Monday, 15 August 2011

the balkans, france, spain & morocco

well.. this is the first time in like six weeks, since Albania, that I've had the chance to write anything. When I left Albania I rushed through Montenegro, Bosnia and Serbia like two or so weeks, and then spent three weeks in France, a week and a half in Morocco and I've been in Spain for a few days, and have another two weeks here before I go to the Caucasus, Middle East and East Africa. I'll start writing more frequently when I begin going to more interesting places.

Anyway, I feel as though this should just be a photo-journal from now on instead of publishing all my deepest thoughts to you all. So...

Yep, another cliff jump in Budva, Montenegro. The first place after Albania I went. I wouldn't recommend going there though, super tacky and too many russians in speedos

The bridge where Arch Duke Franz Ferdinand was shot in 1914 to trigger world war one- Sarajevo, Bosnia

There was also a war in Bosnia in the early 1990s, which I'm sure you're all aware of. Over 100 000 people were killed, and saw the biggest genocide in Europe since WW2. It was crazy to see a lot of the gravestones were people who were about 18 or so years old. There are also bullet holes everywhere in most of the major buildings in Sarajevo, and there were even bullet holes in the hostel I stayed at.

After I spent a few days in Bosnia I got a bus up to Belgrade in Serbia, where I couchsurfed with a dude who was hosting like 7 other couchsurfers, which was really awesome. I don't know how he ever got anything done. the day I arrived in Belgrade, Novac Djokovic was returning home to Serbia (he's Serbian) after winning wimbledon. The government estimated that there were over one million people in the streets that night, it was truly crazy. People were climbing everything to get a better view, and countless flares were lit. If you can't see properly, there are two people on that sign.
After Belgrade I went to Novi Sad (also in Serbia) for Exit festival. I didn't take many photos. But we had 21 people crammed into one room, in 40 degree heat with no air conditioning, and a landlady who was truly the worst person I've ever encountered in my life. It was a really fun few days to catch up with everyone, but never again.
Budapest is definitely one of the most beautiful cities I've ever been to, more so than Paris.
After all of Eastern Europe I flew to France with my girlfriend, Mylene to spend time with her family (she is French). All the stereotypes I'd heard about French people, such as being arrogant and only concerned about France, are completely untrue. I've never felt more welcomed anywhere, and all the people I  met seemed genuinely interested in Australian culture and were not at all arrogant. I also had Bastille Day with her whole extended family, none of whom spoke English and unfortunately my French hadn't evolved into conversational standard at that point. Thankfully Mylene told her family I spoke great Spanish (which may have been half true two years ago), which made for interesting conversation.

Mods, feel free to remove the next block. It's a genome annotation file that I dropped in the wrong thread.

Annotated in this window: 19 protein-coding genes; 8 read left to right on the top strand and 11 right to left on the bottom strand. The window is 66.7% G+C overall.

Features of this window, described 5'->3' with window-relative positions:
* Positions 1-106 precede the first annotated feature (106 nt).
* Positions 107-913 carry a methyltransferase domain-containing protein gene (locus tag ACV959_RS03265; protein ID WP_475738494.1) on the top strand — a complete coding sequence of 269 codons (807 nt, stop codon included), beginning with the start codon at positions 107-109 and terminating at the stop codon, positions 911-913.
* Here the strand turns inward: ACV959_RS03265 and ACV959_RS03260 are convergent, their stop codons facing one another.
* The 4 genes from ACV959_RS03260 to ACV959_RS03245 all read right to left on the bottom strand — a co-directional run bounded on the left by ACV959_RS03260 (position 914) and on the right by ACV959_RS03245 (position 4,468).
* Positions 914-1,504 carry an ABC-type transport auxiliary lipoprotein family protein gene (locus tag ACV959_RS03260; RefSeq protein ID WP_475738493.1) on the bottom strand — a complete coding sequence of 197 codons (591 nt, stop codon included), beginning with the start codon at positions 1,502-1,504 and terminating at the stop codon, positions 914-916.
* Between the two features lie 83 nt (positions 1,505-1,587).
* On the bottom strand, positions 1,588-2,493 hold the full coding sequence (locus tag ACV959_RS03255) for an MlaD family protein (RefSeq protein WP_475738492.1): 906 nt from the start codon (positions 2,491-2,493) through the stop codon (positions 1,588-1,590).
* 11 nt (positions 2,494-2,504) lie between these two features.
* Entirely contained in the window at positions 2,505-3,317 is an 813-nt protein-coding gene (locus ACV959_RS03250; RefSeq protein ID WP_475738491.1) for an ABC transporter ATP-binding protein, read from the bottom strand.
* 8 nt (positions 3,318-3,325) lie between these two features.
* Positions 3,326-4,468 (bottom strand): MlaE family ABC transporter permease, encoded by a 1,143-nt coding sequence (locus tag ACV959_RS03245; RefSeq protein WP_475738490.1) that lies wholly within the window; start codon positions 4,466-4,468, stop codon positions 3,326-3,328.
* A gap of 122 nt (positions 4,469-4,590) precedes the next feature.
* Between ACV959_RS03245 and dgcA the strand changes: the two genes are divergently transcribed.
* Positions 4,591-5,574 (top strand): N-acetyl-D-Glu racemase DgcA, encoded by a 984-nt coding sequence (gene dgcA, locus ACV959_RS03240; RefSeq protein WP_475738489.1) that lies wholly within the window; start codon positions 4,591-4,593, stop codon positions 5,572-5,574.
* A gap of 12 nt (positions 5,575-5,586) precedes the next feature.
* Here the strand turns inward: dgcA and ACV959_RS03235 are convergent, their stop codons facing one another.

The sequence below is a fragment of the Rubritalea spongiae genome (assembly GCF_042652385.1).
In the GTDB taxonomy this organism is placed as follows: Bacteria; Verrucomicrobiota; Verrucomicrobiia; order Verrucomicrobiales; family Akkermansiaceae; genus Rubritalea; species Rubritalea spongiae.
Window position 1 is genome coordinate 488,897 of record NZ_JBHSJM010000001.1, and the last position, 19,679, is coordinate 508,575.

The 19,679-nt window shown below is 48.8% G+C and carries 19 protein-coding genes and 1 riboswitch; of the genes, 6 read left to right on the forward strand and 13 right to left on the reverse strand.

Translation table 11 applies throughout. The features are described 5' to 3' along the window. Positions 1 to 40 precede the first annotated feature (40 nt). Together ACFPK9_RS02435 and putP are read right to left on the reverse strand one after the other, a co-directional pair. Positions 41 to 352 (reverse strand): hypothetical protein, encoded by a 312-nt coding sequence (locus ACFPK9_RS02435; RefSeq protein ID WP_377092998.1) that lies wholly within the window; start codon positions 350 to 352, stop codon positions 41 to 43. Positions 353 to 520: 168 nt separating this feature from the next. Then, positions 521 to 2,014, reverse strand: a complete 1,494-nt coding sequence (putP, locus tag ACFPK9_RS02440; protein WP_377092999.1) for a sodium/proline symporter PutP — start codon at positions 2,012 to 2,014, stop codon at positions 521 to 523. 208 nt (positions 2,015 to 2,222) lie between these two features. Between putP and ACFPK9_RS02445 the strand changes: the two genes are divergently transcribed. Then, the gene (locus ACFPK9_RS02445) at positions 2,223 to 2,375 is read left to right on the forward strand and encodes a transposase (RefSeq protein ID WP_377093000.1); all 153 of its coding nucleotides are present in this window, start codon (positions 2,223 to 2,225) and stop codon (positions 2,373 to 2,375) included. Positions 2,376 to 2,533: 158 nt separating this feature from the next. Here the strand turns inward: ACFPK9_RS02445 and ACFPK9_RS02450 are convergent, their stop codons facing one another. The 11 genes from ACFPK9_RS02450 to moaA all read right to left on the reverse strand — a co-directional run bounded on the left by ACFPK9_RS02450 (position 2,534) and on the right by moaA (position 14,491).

One of the highlights of spending three weeks in France was cycling with Mylene around the countryside for a few days, through heaps of medieval villages including Buxy, Cluny and Cormatin.
After Paris, Bourgogne and Tours, we went down to Nice where we went couchsurfing with a 60 year old gay dude (pictured left). A lot of people have been asking me how it was, and I wouldn't say it was a complete nightmare as he was a great tour guide, but he was the epitome of annoying. He wouldn't leave us alone the whole time, and breathed down our neck while we cooked him dinner. He claimed he "didn't host zee vegetarians", but we showed him good. He had that smell that some people have, you know that smell of poo? Luckily he didn't speak a word of English, so Mylene had to deal with his breath the whole time while I kept my distance.

After we left this dude we spent a few days in Marseilles with Thomas Busson, a guy I worked with in Cargo from Marseilles, after which we flew to the south of Spain. We were originally to spend a whole month doing an internship with the World Fair Trade Organisation headquarters in Cordoba, yet we quit after a day. Basically they had us doing work which they didn't want to pay someone to do, for example Mylene was to spend the month translating some book from English to French. Isn't the whole point of an internship to learn about the company? Obviously not. So we got on the next bus to Algeciras, and got the ferry across to Morocco to spend 10 days, which turned out to be an awesome decision.

One of the highlights was definitely spending a night camping in the Sahara desert, which was 50 degrees during the day time. We got to ride camels too. 

I think the whole time we spent in Morocco we may have paid for dinner 3 of those nights; Moroccans invited us in to their house for dinner all the other nights. This picture to the left was in a small town in the north, whereby a man named Abdul invited us in for dinner. He then guilted us to buy his hashish from him (hashish is tolerated in Morocco), which we had no use for; luckily we offloaded it onto a girl at the hostel. Anyway,
I must say that I have mixed feelings about Moroccans, they are either super friendly and hospitable or really shit, and rip you off constantly; Mylene and I fell for a few of their traps, but whatever.  After we left Morocco and spendt some time with Nick Simpson and his family back in Spain again, Mylene and I got a job on a farm picking almonds and learning about all sorts of other interesting things, which we are currently still doing. I will post photos later. I will be leaving Spain in a week to go to Turkey, Georgia and Iran for around 6 or so weeks.

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